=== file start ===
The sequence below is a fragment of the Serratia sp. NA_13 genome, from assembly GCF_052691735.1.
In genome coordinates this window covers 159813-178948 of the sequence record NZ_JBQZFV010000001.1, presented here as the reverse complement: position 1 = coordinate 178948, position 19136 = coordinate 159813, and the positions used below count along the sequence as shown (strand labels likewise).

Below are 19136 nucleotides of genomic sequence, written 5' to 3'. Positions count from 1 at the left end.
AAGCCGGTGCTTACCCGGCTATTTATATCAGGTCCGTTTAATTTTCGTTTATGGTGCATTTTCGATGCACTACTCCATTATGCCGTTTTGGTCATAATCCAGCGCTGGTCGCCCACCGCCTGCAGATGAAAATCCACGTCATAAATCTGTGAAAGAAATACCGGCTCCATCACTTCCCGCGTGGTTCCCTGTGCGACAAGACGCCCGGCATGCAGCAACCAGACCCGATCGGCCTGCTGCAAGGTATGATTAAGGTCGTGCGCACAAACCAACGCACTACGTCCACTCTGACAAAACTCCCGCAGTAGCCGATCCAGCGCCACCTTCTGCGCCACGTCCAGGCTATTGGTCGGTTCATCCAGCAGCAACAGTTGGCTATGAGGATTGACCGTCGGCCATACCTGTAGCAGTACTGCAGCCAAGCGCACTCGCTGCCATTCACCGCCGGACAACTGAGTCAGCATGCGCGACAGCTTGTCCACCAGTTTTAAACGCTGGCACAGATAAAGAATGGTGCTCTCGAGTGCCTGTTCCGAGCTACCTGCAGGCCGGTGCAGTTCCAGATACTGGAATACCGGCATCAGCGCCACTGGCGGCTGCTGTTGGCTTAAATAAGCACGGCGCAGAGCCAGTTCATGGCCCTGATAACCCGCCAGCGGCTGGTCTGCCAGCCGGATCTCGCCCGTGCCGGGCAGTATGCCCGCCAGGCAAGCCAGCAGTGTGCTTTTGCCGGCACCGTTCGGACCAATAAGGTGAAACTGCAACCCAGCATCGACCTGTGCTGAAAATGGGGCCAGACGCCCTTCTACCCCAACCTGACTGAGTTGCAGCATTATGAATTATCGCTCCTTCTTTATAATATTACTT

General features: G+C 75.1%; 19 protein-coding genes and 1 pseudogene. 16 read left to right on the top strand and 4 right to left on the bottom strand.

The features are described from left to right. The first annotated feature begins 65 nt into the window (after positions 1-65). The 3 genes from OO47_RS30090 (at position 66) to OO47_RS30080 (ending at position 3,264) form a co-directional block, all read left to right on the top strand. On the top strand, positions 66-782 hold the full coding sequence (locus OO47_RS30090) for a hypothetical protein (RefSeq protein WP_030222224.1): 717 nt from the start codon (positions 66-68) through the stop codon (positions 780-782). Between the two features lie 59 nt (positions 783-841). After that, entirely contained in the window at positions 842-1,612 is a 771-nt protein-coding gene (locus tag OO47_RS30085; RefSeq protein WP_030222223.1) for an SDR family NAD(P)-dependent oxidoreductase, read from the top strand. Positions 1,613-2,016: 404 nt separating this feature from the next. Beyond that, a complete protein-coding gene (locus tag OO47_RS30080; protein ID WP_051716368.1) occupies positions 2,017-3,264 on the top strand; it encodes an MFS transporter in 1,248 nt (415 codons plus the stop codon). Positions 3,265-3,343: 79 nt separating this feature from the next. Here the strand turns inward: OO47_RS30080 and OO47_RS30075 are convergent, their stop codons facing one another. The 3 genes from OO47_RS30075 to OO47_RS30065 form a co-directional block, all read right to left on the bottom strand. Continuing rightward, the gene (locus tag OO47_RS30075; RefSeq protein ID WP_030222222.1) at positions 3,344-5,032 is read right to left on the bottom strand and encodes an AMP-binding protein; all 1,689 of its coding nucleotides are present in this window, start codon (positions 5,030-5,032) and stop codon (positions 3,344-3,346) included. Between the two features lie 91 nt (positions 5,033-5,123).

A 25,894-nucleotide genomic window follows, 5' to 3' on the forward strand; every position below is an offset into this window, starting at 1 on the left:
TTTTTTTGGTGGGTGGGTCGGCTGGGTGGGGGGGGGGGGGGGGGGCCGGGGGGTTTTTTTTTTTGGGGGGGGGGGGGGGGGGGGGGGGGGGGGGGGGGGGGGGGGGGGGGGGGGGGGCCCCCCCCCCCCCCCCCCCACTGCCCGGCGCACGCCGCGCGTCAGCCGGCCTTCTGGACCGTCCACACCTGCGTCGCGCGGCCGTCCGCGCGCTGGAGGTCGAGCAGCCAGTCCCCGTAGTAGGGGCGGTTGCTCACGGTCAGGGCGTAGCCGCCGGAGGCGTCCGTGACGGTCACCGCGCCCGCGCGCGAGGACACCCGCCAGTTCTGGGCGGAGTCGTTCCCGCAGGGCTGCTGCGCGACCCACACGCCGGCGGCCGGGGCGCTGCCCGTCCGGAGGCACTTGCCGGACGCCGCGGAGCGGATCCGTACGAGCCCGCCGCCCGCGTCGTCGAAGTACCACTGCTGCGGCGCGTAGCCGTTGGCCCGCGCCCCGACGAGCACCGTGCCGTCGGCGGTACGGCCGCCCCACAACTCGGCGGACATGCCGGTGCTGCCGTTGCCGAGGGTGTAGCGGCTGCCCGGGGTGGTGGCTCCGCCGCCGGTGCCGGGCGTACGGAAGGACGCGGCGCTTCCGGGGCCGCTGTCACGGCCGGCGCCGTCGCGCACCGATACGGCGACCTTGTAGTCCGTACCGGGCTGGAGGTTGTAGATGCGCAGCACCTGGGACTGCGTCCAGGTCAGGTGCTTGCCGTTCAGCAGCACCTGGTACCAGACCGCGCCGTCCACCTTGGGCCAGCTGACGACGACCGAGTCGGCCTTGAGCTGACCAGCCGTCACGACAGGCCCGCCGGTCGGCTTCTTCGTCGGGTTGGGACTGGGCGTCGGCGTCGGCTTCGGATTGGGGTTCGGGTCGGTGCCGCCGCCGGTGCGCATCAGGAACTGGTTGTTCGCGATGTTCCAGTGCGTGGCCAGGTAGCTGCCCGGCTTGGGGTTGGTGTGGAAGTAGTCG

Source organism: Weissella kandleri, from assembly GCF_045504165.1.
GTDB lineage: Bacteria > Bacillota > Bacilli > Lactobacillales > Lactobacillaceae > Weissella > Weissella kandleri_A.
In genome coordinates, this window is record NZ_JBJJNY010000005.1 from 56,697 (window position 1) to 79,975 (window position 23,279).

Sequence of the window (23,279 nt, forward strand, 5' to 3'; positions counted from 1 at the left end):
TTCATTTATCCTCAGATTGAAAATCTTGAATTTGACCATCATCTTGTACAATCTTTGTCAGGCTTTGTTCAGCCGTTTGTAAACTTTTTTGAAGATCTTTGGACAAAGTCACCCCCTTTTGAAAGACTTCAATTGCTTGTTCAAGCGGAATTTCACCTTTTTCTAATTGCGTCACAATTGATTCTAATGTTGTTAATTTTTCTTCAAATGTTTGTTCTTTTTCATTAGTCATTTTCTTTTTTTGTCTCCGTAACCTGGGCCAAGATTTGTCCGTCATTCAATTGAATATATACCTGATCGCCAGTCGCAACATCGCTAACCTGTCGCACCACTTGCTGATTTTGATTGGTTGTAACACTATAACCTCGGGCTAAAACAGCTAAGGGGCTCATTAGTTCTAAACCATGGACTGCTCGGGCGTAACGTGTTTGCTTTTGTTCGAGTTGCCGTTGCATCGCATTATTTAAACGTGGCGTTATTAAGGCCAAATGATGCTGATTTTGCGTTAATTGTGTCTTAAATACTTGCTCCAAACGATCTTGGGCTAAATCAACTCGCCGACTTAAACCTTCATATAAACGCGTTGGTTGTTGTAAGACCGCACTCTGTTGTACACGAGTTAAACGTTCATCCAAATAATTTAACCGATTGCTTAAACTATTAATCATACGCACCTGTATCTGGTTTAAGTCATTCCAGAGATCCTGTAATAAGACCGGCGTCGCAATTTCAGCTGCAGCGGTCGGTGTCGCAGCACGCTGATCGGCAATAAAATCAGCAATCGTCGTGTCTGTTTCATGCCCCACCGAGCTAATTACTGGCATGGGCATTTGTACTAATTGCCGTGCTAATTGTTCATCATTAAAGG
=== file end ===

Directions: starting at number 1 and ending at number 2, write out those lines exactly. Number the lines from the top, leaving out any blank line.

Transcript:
The sequence below is a fragment of the Serratia sp. NA_13 genome, from assembly GCF_052691735.1.
In genome coordinates this window covers 159813-178948 of the sequence record NZ_JBQZFV010000001.1, presented here as the reverse complement: position 1 = coordinate 178948, position 19136 = coordinate 159813, and the positions used below count along the sequence as shown (strand labels likewise).